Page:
Thursday, 20 December 2012 10:08

Tour the Wine Country of Australia

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Do you love a glass of wine every now and then? Fortunately, Australia contains some of the best grape growing regions on the planet and touring them is a great way to spend a trip...

Australian VineyardAustralia is the world's fourth largest exporter of wine, which makes it a popular destination for wine buffs around the world to visit and tour the regions where their favourite tipple comes from.

It has more than sixty distinct wine-producing regions; so, if you plan to visit many of these in a short amount of time, you'll get pretty familiar with the internal flight paths of Australia pretty quickly!

Here we take you through some of the wine country regions not to miss - with some hints and tips for getting between them and getting the most out of your tour.

Hunter Valley

Located north of Sydney, the Hunter Valley is perhaps Australia's most iconic wine region. Many people visiting Hunter Valley do so as a day trip from Sydney - but to get the full, unhurried, experience, you can stay in one of the many local B&Bs.

Top Tip: The Hunter Valley vineyards include many well-known wines - but you'll miss out if you don't also stop to visit some of the boutique wines from lesser-known vineyards.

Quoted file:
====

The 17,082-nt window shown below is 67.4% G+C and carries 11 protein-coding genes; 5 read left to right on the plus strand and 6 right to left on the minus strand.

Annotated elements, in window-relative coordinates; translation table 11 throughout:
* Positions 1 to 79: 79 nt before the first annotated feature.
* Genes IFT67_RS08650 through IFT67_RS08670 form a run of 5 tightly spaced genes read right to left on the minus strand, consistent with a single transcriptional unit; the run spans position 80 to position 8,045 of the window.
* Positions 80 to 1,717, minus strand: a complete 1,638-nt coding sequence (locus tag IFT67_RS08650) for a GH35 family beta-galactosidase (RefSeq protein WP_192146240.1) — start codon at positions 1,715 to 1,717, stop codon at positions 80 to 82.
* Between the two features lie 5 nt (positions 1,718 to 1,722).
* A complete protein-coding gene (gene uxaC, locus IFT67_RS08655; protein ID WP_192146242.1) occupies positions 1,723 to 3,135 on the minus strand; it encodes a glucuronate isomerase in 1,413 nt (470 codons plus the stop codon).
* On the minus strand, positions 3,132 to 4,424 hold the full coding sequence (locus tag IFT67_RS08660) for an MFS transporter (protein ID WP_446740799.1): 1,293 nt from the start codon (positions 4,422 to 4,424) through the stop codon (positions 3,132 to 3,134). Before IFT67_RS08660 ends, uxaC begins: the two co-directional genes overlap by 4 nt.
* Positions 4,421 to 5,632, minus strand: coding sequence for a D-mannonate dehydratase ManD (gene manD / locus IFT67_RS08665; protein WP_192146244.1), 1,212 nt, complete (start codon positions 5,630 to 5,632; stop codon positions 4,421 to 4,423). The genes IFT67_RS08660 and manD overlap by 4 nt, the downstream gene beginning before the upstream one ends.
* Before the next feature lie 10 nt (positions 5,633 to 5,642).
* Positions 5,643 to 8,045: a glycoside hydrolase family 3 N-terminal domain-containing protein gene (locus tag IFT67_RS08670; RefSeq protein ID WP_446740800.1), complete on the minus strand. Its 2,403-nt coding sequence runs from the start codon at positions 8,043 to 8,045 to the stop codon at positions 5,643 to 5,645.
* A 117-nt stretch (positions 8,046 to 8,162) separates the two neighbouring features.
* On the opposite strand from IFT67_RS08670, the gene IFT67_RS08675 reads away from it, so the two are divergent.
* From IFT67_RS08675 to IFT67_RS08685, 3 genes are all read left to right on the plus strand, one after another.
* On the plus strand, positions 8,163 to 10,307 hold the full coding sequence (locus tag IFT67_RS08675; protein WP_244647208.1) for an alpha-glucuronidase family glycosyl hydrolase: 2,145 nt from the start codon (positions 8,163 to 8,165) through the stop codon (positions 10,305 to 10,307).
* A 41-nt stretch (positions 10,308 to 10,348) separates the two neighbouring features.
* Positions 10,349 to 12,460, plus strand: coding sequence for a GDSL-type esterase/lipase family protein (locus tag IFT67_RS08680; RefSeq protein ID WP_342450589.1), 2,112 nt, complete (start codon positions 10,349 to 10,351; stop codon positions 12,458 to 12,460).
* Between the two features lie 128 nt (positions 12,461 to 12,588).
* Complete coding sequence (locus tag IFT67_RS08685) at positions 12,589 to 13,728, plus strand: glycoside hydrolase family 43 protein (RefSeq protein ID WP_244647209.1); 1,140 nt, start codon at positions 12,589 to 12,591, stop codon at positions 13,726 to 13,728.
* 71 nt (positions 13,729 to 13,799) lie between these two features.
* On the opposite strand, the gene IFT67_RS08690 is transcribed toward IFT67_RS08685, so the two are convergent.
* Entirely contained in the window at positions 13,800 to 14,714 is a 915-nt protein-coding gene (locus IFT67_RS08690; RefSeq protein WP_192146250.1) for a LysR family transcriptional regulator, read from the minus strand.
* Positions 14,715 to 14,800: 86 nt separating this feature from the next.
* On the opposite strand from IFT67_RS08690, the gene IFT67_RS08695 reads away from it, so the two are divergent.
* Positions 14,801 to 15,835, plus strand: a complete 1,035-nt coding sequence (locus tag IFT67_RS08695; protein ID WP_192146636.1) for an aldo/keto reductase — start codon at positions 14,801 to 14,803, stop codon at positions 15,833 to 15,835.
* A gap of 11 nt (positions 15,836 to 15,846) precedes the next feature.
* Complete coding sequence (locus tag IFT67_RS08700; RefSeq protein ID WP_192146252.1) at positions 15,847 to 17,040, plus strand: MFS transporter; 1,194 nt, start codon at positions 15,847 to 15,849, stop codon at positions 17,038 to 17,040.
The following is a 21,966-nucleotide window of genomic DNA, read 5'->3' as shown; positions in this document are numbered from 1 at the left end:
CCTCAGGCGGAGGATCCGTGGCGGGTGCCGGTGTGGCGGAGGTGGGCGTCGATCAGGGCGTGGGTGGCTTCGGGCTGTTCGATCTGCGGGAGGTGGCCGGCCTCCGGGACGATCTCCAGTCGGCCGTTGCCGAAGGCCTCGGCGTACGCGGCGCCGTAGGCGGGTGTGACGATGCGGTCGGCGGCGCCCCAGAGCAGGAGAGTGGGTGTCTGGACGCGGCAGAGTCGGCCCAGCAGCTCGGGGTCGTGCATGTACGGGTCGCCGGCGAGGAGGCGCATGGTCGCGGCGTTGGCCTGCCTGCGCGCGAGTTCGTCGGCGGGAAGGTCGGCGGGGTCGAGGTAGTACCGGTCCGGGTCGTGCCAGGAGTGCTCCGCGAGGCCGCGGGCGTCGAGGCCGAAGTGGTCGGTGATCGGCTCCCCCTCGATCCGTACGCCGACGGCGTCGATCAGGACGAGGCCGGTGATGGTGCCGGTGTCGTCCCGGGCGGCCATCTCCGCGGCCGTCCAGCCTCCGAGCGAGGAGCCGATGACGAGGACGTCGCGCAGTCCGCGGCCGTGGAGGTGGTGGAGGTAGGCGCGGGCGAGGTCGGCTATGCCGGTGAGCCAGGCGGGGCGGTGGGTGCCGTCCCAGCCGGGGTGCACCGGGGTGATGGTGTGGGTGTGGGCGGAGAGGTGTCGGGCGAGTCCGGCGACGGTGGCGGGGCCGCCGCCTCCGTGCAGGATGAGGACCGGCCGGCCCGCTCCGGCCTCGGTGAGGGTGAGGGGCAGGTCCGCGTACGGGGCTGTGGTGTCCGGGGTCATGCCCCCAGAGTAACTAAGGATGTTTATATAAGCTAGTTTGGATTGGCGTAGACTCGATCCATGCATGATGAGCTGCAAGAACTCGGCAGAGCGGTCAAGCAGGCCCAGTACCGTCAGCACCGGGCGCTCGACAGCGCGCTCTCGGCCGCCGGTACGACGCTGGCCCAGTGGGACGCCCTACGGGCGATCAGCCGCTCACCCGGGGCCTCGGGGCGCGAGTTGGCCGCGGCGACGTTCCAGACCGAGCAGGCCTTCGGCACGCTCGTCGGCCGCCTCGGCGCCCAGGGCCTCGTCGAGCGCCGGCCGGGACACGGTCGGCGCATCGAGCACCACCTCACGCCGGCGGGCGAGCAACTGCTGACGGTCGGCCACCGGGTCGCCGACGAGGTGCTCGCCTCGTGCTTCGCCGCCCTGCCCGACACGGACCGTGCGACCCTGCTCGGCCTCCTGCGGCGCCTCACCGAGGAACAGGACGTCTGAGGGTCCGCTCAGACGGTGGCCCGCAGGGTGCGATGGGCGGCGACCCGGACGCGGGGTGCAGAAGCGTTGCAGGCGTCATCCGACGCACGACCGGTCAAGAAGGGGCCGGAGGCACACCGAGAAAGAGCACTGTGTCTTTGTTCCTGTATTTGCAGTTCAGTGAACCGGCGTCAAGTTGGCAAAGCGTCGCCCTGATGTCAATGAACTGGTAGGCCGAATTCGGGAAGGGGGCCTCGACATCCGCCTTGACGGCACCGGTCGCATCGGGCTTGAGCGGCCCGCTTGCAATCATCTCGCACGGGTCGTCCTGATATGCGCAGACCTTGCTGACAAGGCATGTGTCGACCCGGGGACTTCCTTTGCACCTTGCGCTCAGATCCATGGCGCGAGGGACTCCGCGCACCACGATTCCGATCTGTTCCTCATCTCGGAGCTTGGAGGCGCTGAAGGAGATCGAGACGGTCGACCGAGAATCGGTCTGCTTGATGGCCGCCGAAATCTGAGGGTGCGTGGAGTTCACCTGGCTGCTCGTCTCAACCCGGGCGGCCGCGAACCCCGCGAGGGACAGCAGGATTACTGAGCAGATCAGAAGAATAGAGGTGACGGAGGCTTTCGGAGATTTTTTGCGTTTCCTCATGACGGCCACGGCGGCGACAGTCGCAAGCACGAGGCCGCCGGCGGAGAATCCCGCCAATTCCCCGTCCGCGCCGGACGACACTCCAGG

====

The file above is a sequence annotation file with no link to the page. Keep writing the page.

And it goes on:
Yarra Valley

Once you've had your fill in the Hunter Valley, take a flight to Melbourne to sample the famous Pinot Noirs that come out of the Yarra Valley in Victoria. The relatively cool climate here means the region produces a mean sparkling wine and chardonnay.

Top Tip: Follow the Great Grape route from here through western Victoria's other cool-climate wine regions.

Mornington Peninsula

After Yarra, head to the south of Victoria to the Mornington Peninsula. This region has an almost-European climate - or range of micro-climates; meaning the wines produced here are more diverse.

Top Tip: Time your trip to coincide with one of the many food and drink events held in Mornington Peninsula.

Barossa Valley

Next, head up to the Barossa Valley, near Adelaide in the South. Most famous for its Rieslings because of the valley's German roots, but also for its Shiraz and Cabernet reds.

Top Tip: Visit in the last week of April to catch the Barossa Vintage Festival - you can sample (and buy!) vintage wines in the very region they were produced.

Clare Valley

Clare Valley is just two hours from Adelaide, and is often overlooked by visitors favouring the higher-profile Barossa Valley - but it's certainly not one to miss. Like Barossa, most vineyards at Clare focus on Riesling, Shiraz and Cabernet Sauvignon.

Top Tip: See the stunning Clare Valley scenery best by cycling the 34-kilometre Riesling Trail, which covers the most well-known Clare vineyards.

McLaren Vale

The final stop whilst in the Adelaide area should be the McLaren Vale, just south of the city. As well as the Riesling, Shiraz and Cab Sav you'll have had your fill of by now, the McLaren Vale is well known for its great Chardonnay.

Swan Valley

Finally, jump on a plane across to Perth, and head to the Swan Valley - the oldest wine region in Western Australia.

Top Tip: Like Hunter, the Swan Valley's charm is in its lesser-known vineyards - not all the wine produced here is mass-exported so make the most of it while you're there.

Thankfully, Australia's wine country vineyards are mostly grouped together in the most fruitful parts of the country - and it's easy to hop between them with quick flights.

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